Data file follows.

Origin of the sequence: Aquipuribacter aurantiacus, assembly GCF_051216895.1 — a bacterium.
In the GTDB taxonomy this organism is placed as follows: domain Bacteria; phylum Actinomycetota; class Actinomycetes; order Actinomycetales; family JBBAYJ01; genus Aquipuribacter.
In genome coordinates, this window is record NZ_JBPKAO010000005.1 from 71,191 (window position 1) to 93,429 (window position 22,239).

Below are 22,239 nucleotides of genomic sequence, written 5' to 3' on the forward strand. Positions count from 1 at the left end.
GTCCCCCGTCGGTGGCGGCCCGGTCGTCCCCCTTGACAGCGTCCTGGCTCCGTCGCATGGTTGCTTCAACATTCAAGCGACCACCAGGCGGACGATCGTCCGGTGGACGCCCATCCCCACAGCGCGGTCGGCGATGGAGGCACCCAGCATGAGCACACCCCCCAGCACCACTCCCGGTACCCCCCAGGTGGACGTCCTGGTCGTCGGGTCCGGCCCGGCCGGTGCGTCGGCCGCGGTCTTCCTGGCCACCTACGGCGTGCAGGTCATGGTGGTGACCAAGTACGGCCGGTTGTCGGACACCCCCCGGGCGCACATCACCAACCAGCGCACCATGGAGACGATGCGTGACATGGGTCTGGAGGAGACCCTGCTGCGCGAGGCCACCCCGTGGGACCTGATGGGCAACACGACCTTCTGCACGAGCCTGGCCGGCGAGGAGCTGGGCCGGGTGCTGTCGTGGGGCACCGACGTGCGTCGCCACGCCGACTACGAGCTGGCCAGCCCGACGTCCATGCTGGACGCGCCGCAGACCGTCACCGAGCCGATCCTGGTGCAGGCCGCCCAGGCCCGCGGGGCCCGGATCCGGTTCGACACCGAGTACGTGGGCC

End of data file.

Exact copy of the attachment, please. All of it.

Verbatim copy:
Origin of the sequence: Aquipuribacter aurantiacus, assembly GCF_051216895.1 — a bacterium.
In the GTDB taxonomy this organism is placed as follows: domain Bacteria; phylum Actinomycetota; class Actinomycetes; order Actinomycetales; family JBBAYJ01; genus Aquipuribacter.
In genome coordinates, this window is record NZ_JBPKAO010000005.1 from 71,191 (window position 1) to 93,429 (window position 22,239).

Below are 22,239 nucleotides of genomic sequence, written 5' to 3' on the forward strand. Positions count from 1 at the left end.
GTCCCCCGTCGGTGGCGGCCCGGTCGTCCCCCTTGACAGCGTCCTGGCTCCGTCGCATGGTTGCTTCAACATTCAAGCGACCACCAGGCGGACGATCGTCCGGTGGACGCCCATCCCCACAGCGCGGTCGGCGATGGAGGCACCCAGCATGAGCACACCCCCCAGCACCACTCCCGGTACCCCCCAGGTGGACGTCCTGGTCGTCGGGTCCGGCCCGGCCGGTGCGTCGGCCGCGGTCTTCCTGGCCACCTACGGCGTGCAGGTCATGGTGGTGACCAAGTACGGCCGGTTGTCGGACACCCCCCGGGCGCACATCACCAACCAGCGCACCATGGAGACGATGCGTGACATGGGTCTGGAGGAGACCCTGCTGCGCGAGGCCACCCCGTGGGACCTGATGGGCAACACGACCTTCTGCACGAGCCTGGCCGGCGAGGAGCTGGGCCGGGTGCTGTCGTGGGGCACCGACGTGCGTCGCCACGCCGACTACGAGCTGGCCAGCCCGACGTCCATGCTGGACGCGCCGCAGACCGTCACCGAGCCGATCCTGGTGCAGGCCGCCCAGGCCCGCGGGGCCCGGATCCGGTTCGACACCGAGTACGTGGGCC